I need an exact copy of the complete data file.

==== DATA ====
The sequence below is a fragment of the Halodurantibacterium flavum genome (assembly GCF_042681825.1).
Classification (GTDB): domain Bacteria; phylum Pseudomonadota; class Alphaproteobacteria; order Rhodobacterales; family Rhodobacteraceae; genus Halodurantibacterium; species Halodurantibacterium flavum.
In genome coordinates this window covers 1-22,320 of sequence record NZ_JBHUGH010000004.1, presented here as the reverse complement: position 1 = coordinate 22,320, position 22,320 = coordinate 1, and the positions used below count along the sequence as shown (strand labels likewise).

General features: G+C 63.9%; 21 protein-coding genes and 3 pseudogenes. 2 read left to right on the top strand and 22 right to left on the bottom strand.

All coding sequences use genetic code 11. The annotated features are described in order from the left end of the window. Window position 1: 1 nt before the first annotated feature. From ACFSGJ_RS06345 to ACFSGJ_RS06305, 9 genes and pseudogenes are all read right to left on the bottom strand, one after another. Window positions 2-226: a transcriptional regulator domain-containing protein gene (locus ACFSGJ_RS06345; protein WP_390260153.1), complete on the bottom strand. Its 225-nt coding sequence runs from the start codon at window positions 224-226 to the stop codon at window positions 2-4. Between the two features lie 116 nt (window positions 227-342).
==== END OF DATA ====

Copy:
The sequence below is a fragment of the Halodurantibacterium flavum genome (assembly GCF_042681825.1).
Classification (GTDB): domain Bacteria; phylum Pseudomonadota; class Alphaproteobacteria; order Rhodobacterales; family Rhodobacteraceae; genus Halodurantibacterium; species Halodurantibacterium flavum.
In genome coordinates this window covers 1-22,320 of sequence record NZ_JBHUGH010000004.1, presented here as the reverse complement: position 1 = coordinate 22,320, position 22,320 = coordinate 1, and the positions used below count along the sequence as shown (strand labels likewise).

General features: G+C 63.9%; 21 protein-coding genes and 3 pseudogenes. 2 read left to right on the top strand and 22 right to left on the bottom strand.

All coding sequences use genetic code 11. The annotated features are described in order from the left end of the window. Window position 1: 1 nt before the first annotated feature. From ACFSGJ_RS06345 to ACFSGJ_RS06305, 9 genes and pseudogenes are all read right to left on the bottom strand, one after another. Window positions 2-226: a transcriptional regulator domain-containing protein gene (locus ACFSGJ_RS06345; protein WP_390260153.1), complete on the bottom strand. Its 225-nt coding sequence runs from the start codon at window positions 224-226 to the stop codon at window positions 2-4. Between the two features lie 116 nt (window positions 227-342).